9. The Joy Luck Club, directed by Wayne Wang:

If Chan Is Missing was the first Asian-American film, The Joy Luck Club was the first Asian-American film to become a huge hit. Seriously. This movie, and the novel that it was based off of, made tons of money, and more or less created the standard for what other Asian-American works of art should be like. And while I don’t think either the book or the film is a perfect representation of our community, I have to admire them for what they are, a movie and a novel made by, and about, Asian people that non-Asian audiences flocked to see. That’s pretty rare, even nowadays. But, concerning plot, Four older women, all Chinese immigrants living in San Francisco, meet regularly to play mahjong, eat, and tell stories. Each of these women has an adult Chinese-American daughter. The film reveals the hidden pasts of the older women and their daughters and how their lives are shaped by the clash of Chinese and American cultures as they strive to understand their family bonds and one another. The film is well-acted, the stories are heart-wrenching, and it’s kind of cool to see a movie with an all-star Asian-American cast. Seriously! Almost everyone in this film has gone on to do other stuff. There’s Ming Na Wen, who went on to star in Mulan, ER, and Agents Of Shield. There’s Lauren Tom, who became known for voice acting in Futurama, King Of The Hill, and Codename: Kids Next Door. There’s Tamilyn Tomida, whom you all might recognize from The Karate Kid: Part 2, and The Day After Tomorrow. Even the women playing the mothers have had successful careers. Tsai Chin, for instance, whom portrays Tamilyn Tomida’s mother, has been in two Bond films, 1967’s You Only Live Twice, where she was the Bond girl, and 2006’s Casino Royale, where she had a minor role as a poker player. The bottom line is, The Joy Luck Club is a well-acted, well-written work with great actors that is guaranteed to leave you in tears, and in the best possible way.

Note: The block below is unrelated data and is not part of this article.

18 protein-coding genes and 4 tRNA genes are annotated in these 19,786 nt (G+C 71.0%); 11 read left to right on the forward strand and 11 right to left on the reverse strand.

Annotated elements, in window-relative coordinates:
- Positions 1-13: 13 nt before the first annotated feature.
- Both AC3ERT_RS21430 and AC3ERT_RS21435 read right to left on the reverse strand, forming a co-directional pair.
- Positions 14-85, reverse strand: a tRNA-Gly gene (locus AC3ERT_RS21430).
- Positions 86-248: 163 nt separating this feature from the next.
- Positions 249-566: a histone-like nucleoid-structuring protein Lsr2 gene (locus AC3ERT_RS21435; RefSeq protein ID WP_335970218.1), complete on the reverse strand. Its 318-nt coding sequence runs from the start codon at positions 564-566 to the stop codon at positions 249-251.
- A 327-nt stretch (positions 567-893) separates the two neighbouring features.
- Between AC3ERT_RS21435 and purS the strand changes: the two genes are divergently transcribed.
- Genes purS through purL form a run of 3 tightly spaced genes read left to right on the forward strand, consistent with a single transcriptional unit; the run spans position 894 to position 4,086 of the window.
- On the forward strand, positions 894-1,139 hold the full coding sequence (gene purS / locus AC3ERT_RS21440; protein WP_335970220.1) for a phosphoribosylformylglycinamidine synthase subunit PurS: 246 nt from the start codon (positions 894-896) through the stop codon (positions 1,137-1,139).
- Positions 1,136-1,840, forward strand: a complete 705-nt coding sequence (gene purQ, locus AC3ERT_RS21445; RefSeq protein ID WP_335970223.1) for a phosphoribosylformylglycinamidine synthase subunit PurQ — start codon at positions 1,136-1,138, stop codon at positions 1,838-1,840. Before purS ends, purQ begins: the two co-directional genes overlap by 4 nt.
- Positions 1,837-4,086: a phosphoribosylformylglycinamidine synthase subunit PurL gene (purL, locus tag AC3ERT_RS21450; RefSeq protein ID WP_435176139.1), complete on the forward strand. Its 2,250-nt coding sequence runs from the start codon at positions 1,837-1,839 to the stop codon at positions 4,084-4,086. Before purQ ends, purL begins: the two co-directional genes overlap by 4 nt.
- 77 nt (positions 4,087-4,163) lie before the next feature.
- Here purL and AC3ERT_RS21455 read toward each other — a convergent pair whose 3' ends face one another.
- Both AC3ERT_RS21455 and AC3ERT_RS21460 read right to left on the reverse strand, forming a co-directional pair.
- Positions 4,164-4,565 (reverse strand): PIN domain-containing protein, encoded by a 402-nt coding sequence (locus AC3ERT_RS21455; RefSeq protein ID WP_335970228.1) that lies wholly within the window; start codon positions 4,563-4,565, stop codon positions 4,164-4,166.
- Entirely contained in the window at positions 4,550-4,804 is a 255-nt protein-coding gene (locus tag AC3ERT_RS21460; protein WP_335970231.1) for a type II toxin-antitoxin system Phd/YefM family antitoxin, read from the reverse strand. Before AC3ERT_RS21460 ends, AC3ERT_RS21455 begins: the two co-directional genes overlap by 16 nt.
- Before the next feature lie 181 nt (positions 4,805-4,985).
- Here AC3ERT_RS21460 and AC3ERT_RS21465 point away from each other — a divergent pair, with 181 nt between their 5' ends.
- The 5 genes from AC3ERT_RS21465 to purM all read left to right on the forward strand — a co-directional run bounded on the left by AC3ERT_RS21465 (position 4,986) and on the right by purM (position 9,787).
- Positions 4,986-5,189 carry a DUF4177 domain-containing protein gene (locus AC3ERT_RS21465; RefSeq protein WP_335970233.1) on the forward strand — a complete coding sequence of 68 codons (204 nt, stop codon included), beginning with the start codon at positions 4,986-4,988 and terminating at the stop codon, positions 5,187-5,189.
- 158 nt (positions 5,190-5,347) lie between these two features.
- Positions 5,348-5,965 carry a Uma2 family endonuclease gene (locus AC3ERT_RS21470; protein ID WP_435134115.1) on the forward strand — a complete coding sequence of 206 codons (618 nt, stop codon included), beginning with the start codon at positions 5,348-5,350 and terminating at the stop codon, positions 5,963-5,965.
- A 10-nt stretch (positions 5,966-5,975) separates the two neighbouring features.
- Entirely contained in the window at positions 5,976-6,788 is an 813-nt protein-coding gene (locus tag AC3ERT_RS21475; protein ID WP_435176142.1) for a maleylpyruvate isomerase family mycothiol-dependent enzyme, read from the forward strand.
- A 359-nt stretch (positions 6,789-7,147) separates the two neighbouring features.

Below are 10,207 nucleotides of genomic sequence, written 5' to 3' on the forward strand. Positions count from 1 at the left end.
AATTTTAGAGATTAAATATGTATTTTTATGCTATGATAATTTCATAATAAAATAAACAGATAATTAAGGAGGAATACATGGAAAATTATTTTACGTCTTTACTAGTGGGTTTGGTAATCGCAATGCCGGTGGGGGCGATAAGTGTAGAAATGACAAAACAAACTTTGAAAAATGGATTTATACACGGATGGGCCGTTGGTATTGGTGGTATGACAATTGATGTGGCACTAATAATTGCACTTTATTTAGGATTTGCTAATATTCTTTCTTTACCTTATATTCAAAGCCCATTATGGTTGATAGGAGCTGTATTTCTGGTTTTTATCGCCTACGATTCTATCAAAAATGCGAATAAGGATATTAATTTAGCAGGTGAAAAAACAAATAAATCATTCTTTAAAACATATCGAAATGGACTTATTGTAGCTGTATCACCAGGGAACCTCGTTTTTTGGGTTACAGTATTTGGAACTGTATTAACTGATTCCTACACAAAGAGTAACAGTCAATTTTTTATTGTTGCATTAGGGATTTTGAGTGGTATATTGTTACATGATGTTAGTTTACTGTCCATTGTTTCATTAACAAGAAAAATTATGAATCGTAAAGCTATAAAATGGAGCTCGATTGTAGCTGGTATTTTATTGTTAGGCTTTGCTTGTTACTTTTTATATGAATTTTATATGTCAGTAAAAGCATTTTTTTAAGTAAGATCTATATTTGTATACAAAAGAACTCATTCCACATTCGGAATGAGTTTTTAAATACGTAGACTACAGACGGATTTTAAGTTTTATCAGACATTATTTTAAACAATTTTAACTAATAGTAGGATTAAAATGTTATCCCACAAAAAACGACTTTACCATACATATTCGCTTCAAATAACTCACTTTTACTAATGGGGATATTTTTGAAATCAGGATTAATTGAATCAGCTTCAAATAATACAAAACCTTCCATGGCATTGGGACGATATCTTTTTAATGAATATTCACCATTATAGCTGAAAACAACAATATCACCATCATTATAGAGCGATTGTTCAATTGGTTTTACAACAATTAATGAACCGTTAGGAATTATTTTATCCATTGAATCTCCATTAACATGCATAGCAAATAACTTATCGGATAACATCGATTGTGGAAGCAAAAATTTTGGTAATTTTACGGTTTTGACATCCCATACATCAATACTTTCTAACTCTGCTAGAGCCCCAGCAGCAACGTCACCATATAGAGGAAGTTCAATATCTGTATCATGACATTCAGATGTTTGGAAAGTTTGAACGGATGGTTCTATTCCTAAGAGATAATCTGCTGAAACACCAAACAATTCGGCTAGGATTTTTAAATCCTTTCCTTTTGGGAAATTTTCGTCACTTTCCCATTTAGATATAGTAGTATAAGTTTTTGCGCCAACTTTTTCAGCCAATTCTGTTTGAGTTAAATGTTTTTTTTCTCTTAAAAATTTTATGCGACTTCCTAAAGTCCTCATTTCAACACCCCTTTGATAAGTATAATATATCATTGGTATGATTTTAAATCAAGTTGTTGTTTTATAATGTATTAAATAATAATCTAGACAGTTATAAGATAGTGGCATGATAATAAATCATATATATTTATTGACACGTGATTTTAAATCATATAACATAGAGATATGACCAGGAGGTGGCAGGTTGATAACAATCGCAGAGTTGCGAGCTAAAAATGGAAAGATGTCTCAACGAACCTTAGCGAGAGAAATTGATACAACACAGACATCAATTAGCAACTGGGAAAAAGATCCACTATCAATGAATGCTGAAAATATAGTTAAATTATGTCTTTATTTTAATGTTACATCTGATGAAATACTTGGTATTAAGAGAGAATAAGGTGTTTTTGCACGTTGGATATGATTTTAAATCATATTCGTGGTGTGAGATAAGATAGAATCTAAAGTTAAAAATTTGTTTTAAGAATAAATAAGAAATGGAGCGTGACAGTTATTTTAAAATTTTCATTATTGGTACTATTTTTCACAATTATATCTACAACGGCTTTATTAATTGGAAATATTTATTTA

10. The Wedding Banquet, directed by Ang Lee:

Though he’d earned critical praise with his debut feature, Pushing Hands, legendary director Ang Lee first won over the audiences of America with this hilarious and heartfelt romantic comedy. The story of a gay Taiwanese-American man who marries a mainland Chinese woman to placate his parents and get her a green card, the film mixes a surprising amount of drama with screwball comedy. As with The Joy Luck Club, The Wedding Banquet was one of the first films made by, and about, Asian people that Americans flocked to see. And while it does seem a little bit dated now, it is still a well-crafted, highly-enjoyable film to watch. There are glimpses in it of the greatness that would appear later on in Lee’s career, and as with Saving Face, it is nice to see a film that deals with homosexuality within the Asian-American community. All I can say is that if you want to watch a movie and feel good, give this film a look. It will definitely make you smile.